While nations across the globe are closing their domestic ivory markets to protect elephants from the trade in ivory, including the United States and China, Japan’s ivory market remains open. Japan is the world’s most significant legal ivory market, with a huge ivory stockpile and thousands of ivory traders.
Japan has been unable to control its domestic ivory market; its ivory trade controls are ridden with loopholes that enable illegal trade. EIA’s investigative evidence over the years has exposed Japan’s porous ivory control system and superficial reforms. In addition to facilitating ivory laundering, Japan’s open market stimulates demand and makes effective enforcement impossible. Japanese retail industry leaders like Rakuten, Aeon, and Yahoo! Japan have acted to cease ivory sales, and their role in Japan’s porous and problematic domestic ivory market.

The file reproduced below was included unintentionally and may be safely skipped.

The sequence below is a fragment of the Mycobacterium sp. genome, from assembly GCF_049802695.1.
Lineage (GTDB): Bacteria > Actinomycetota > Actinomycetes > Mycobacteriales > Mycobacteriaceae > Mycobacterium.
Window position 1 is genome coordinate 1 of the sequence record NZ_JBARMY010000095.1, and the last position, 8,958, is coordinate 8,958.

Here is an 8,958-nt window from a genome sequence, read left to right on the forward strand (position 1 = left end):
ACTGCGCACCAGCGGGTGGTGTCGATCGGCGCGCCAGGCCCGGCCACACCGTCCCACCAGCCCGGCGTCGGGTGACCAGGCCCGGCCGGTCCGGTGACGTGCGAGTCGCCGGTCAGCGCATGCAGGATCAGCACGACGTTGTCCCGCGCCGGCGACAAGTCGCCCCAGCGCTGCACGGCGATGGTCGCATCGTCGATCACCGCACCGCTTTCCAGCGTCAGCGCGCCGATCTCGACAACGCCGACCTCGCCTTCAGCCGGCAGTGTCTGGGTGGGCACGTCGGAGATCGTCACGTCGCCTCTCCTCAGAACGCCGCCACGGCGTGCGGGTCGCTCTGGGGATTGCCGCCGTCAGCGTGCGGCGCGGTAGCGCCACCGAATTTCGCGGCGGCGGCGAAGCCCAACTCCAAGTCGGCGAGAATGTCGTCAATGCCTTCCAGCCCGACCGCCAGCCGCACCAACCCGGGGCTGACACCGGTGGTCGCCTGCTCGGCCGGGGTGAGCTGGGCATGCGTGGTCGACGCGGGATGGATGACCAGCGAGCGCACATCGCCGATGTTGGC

In addition to enabling illegal ivory trade, Japan’s legal market is also contributing to the illegal international ivory trade problem. Ivory from Japan’s open market is being illegally exported to other countries, like China. Illegal Japanese ivory exports undermine bans on domestic ivory trade enacted in importing countries and violate the international ivory trade ban implemented under the Convention on International Trade in Endangered Species of Wild Fauna and Flora (CITES).